for National Geographic News
After late or missed warnings, operators are struggling to figure out why a recently launched earthquake early-alert system in Japan isn't working as planned.
The system, run by the Japan Meteorological Agency (JMA), is designed to give people in the quake-prone country up to two minutes' warning of approaching shock waves.
"If the system works properly, then it will contribute significantly to reducing the impact of disasters," said Masahiko Murata, deputy director of the projects department at the Disaster Reduction and Human Renovation Institution in Kobe.
"Even a few seconds' warning will enable construction sites to stop heavy machinery, let people get out of elevators in tall buildings, or give time for trains to come to a stop."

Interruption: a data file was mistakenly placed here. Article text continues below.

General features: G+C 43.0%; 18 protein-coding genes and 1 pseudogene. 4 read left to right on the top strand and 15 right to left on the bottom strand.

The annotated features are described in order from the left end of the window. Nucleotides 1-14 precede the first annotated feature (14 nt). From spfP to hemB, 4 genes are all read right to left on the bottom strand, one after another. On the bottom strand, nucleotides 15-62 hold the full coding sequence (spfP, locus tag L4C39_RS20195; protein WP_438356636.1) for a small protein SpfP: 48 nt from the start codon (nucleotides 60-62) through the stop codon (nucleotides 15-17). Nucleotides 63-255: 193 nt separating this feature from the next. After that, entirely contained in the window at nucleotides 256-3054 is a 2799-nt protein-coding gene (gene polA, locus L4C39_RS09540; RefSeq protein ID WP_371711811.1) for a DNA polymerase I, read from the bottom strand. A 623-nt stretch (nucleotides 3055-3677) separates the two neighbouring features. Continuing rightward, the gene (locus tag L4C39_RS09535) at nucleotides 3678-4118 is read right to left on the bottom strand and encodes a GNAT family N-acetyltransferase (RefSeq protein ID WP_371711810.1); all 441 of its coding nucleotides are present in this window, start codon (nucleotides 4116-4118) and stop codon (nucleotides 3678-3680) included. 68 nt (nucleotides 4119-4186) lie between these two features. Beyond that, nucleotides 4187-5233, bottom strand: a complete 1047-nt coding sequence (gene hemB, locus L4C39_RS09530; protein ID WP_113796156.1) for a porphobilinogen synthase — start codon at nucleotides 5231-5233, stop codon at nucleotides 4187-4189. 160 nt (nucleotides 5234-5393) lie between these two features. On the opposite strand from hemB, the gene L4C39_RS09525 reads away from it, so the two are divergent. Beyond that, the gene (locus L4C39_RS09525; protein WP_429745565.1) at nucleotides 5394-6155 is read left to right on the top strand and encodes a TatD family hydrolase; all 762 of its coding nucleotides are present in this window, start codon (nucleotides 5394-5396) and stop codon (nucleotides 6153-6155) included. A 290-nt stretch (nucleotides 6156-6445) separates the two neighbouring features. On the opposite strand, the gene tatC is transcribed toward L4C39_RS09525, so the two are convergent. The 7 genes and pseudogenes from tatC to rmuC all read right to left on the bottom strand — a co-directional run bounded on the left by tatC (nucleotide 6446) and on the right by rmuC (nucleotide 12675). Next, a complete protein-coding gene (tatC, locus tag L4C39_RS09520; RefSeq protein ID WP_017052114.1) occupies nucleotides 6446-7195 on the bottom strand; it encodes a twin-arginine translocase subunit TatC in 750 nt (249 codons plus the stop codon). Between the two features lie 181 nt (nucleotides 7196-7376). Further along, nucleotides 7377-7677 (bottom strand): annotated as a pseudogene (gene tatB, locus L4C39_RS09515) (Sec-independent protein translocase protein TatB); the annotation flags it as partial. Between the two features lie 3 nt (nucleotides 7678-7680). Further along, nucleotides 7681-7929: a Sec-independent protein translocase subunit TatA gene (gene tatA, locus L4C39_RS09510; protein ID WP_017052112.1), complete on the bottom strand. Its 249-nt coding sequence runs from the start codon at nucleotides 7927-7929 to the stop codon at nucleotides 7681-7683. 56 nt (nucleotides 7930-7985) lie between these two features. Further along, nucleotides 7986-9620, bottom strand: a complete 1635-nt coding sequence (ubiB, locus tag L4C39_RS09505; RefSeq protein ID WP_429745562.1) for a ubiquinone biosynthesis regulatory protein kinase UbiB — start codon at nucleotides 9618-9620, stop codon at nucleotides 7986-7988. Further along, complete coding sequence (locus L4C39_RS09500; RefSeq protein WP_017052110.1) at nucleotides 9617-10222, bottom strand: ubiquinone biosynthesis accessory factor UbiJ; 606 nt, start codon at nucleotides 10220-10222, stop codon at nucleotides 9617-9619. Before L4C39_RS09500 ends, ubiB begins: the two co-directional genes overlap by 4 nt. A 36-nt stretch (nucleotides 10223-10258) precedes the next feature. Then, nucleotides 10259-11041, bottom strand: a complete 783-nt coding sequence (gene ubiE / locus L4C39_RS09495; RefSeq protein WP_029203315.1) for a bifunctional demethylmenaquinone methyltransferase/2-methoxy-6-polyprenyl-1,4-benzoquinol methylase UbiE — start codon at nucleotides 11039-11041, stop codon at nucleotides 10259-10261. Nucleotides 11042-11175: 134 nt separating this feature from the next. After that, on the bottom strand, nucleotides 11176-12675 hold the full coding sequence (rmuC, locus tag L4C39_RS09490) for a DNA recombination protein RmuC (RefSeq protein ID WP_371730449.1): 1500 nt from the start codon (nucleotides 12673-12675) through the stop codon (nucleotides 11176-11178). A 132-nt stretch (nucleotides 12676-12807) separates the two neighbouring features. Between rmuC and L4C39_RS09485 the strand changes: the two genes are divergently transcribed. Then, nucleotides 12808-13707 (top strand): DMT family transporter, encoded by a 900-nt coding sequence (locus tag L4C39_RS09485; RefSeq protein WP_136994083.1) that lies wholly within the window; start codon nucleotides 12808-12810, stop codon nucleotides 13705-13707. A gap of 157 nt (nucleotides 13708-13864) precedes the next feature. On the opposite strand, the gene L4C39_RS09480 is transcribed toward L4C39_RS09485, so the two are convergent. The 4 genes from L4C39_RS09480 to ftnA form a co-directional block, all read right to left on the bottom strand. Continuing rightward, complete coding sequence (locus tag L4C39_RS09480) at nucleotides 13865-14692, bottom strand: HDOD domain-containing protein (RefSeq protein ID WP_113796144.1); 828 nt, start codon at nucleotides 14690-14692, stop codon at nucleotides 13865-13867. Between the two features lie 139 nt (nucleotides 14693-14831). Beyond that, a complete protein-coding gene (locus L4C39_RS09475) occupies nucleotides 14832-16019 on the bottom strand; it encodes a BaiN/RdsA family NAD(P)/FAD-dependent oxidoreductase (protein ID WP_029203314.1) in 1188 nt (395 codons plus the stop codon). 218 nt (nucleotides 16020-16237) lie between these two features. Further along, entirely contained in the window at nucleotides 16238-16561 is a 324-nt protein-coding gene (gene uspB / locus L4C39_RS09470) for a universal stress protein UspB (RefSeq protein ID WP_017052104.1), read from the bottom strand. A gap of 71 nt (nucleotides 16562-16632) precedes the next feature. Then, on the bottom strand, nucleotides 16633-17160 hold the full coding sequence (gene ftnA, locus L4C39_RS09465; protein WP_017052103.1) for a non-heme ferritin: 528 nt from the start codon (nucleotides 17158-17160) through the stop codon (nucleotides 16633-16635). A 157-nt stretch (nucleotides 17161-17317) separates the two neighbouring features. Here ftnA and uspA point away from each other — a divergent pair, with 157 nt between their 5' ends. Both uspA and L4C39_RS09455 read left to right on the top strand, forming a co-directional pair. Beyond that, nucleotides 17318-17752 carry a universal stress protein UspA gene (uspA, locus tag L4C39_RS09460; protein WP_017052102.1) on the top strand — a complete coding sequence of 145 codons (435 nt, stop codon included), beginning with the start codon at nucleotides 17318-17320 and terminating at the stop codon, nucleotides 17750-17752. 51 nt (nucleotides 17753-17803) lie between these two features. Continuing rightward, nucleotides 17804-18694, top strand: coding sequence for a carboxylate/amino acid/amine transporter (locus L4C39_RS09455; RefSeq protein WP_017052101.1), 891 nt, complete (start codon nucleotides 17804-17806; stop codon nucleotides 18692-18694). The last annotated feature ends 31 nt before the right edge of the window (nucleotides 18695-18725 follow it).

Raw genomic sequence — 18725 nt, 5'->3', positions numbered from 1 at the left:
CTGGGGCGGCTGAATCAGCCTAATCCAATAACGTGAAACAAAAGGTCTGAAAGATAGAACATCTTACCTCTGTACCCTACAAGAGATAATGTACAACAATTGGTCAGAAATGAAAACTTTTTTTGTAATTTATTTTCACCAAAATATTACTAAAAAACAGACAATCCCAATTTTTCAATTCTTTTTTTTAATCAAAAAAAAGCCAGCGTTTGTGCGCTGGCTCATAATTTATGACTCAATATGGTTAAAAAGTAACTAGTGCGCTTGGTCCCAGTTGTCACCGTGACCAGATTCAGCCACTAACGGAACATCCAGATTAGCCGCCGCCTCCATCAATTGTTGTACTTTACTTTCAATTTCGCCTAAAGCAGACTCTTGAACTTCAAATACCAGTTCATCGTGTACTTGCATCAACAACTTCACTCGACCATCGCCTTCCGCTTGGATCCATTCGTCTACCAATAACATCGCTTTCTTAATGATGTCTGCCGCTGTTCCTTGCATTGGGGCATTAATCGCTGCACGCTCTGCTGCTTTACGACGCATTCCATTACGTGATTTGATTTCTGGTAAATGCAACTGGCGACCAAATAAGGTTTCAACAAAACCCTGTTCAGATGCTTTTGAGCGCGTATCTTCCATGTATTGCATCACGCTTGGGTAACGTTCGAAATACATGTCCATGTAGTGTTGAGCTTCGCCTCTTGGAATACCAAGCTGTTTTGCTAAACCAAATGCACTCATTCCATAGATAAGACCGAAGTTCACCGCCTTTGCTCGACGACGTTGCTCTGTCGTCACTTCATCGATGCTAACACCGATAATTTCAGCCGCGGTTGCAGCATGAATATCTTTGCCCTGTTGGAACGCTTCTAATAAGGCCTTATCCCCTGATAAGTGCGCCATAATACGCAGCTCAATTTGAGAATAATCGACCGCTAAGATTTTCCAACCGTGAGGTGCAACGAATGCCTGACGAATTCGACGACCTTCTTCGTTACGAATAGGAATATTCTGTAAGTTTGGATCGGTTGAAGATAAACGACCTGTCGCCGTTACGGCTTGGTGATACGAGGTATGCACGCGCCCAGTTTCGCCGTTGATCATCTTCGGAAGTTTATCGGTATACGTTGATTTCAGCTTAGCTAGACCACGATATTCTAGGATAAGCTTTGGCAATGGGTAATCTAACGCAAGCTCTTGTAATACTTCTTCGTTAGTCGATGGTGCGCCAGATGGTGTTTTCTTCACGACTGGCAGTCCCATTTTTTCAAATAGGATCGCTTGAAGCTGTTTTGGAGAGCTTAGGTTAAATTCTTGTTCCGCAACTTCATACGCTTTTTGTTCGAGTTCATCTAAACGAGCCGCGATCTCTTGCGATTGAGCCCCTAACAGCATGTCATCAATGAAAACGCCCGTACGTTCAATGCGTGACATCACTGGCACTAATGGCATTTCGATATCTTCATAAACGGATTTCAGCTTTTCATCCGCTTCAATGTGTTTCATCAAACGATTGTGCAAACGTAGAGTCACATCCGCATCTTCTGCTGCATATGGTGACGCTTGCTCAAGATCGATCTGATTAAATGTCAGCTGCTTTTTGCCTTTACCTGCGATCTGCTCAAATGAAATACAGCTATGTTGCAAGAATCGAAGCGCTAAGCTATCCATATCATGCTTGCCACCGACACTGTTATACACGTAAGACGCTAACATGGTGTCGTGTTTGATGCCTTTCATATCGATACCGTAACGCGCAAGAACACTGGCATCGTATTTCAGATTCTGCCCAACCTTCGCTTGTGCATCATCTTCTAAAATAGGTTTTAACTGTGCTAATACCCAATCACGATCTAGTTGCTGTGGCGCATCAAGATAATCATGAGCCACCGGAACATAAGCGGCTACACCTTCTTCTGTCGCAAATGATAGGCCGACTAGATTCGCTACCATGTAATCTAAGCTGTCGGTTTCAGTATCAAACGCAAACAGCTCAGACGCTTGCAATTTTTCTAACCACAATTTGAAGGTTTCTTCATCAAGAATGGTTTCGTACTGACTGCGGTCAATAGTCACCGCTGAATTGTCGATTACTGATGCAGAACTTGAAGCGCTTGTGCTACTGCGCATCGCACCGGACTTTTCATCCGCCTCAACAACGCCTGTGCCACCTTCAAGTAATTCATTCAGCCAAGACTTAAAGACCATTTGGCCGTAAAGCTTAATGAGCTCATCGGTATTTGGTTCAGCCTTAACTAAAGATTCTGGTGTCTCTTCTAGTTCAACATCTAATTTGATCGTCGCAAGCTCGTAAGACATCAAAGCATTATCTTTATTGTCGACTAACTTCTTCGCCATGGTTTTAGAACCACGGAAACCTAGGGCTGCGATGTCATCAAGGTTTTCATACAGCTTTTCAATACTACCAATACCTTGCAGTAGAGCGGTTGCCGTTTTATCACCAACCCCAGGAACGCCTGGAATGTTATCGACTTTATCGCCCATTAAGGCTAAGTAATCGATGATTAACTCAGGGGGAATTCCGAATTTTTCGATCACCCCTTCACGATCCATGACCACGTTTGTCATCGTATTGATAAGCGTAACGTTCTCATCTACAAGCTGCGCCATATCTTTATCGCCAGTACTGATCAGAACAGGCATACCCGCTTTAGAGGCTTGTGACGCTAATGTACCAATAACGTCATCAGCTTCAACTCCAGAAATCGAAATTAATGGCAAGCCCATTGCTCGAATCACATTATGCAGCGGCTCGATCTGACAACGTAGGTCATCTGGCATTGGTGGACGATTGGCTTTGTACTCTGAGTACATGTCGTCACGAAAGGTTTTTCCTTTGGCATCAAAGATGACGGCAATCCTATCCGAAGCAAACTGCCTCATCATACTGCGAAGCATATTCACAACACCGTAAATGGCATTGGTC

But an earthquake in January failed to trigger an alert, and another in April saw the warning arrive too late.
Critics are now concerned that further failures may cause the public to distrust the system and ultimately ignore warnings.
"The alert is issued after a seismic wave is observed from an earthquake, but there is very little time for us to analyze the data and estimate the scale of the event," said Keiji Doi, JMA's senior coordinator for seismic information.
"There may be errors in determining the exact location of the quake, its magnitude, the energy that has been released, and the intensity," he added.
"We are constantly working on the system and making improvements that we hope will make it more accurate in the future."
The Real-Time Earthquake Information Consortium, a Tokyo-based nonprofit organization, has estimated that the death toll from a major tremor can be reduced by 25 percent if an area receives just a two-second warning.
That figure jumps to 80 percent if a five-second warning is given, enabling people to take cover under tables, stand in doorways, or cover their heads with cushions or bedding.
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